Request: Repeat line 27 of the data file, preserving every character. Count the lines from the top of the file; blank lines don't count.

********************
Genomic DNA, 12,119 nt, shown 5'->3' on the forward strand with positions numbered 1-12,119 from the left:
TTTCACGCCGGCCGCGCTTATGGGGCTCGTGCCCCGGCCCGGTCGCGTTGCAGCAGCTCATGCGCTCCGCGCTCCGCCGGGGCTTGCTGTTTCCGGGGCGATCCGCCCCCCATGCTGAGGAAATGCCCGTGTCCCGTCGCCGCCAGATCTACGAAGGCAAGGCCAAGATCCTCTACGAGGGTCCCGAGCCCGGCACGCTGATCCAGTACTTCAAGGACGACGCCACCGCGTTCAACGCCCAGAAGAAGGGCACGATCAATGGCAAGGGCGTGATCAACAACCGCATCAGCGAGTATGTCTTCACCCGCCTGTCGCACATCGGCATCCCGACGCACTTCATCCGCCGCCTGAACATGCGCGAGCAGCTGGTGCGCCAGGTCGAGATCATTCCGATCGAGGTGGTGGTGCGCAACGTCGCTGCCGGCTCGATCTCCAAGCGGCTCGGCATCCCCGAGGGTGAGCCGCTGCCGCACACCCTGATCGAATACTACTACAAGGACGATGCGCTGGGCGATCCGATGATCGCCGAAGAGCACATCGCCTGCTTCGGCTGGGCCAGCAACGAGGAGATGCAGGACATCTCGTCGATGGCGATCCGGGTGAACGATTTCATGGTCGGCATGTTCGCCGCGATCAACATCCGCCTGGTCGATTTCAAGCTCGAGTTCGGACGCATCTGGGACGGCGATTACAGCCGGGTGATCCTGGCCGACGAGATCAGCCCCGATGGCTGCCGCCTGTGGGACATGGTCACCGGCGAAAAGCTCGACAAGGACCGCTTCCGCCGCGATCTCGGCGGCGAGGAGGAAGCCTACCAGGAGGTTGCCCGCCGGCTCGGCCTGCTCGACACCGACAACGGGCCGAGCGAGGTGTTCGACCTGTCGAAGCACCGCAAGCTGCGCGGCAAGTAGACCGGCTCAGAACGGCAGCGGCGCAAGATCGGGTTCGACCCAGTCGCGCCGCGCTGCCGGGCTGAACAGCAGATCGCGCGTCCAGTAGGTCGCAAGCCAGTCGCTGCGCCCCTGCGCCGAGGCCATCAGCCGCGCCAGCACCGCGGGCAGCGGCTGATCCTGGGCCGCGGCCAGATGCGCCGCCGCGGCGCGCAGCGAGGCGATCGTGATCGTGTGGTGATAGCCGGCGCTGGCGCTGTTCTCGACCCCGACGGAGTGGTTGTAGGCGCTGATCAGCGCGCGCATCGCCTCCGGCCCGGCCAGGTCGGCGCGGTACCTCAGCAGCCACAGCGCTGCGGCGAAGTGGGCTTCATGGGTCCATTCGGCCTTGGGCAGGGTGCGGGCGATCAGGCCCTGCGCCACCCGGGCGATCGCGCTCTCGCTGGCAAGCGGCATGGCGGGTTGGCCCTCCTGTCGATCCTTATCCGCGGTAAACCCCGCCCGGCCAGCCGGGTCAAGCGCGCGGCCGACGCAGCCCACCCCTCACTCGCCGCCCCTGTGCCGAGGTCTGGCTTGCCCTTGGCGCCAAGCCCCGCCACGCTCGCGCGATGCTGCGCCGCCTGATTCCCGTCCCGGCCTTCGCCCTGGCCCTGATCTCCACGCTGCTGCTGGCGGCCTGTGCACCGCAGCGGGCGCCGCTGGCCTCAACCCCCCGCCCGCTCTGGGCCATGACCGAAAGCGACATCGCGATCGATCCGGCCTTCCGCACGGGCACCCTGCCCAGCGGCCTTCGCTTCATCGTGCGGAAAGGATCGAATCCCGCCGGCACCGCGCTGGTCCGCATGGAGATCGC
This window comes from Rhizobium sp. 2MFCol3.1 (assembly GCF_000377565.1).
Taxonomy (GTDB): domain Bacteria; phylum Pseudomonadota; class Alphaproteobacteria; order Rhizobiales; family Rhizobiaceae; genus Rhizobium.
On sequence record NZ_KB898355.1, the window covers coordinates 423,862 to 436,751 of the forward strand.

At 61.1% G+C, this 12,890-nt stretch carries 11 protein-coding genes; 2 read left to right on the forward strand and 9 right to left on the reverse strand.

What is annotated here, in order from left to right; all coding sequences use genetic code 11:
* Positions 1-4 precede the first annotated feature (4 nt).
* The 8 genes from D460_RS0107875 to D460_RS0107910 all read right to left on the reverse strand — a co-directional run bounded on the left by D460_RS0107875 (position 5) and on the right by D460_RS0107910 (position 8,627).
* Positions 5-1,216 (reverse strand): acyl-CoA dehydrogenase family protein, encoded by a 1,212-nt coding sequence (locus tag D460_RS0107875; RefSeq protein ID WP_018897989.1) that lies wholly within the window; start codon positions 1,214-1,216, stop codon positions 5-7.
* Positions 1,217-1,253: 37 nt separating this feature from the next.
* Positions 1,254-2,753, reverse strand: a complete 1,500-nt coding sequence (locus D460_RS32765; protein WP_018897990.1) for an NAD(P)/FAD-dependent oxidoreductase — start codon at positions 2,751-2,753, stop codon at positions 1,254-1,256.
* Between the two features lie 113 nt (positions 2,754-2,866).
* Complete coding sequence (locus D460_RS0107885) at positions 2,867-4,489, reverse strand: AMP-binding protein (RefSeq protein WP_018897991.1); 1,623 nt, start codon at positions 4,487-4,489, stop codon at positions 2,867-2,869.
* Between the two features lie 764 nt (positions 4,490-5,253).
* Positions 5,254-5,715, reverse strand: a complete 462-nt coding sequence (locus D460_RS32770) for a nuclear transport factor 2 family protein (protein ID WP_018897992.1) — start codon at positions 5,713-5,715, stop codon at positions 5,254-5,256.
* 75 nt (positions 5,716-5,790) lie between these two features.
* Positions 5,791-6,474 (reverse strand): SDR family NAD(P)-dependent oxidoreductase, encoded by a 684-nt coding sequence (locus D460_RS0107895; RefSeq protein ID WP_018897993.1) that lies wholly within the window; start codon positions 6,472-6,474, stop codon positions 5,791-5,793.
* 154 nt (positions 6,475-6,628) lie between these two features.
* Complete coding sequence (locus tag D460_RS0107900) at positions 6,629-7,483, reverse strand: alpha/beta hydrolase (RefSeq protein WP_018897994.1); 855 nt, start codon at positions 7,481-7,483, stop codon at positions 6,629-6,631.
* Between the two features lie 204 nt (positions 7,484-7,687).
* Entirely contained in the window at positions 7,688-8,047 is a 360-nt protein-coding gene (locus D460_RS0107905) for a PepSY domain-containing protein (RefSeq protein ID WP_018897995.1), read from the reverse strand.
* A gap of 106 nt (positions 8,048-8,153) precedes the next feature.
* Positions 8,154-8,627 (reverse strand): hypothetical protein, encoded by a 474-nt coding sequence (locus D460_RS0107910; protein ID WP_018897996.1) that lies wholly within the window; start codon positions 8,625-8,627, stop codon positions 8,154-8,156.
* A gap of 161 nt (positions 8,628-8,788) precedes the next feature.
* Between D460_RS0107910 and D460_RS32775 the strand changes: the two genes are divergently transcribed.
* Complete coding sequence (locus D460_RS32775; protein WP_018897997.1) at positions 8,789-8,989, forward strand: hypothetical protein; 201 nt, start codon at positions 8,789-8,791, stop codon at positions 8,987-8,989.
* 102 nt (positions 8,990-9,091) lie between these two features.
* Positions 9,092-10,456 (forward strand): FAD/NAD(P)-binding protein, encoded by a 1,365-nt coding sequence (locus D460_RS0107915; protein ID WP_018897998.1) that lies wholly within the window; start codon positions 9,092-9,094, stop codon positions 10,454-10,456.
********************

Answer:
* Complete coding sequence (locus D460_RS32775; protein WP_018897997.1) at positions 8,789-8,989, forward strand: hypothetical protein; 201 nt, start codon at positions 8,789-8,791, stop codon at positions 8,987-8,989.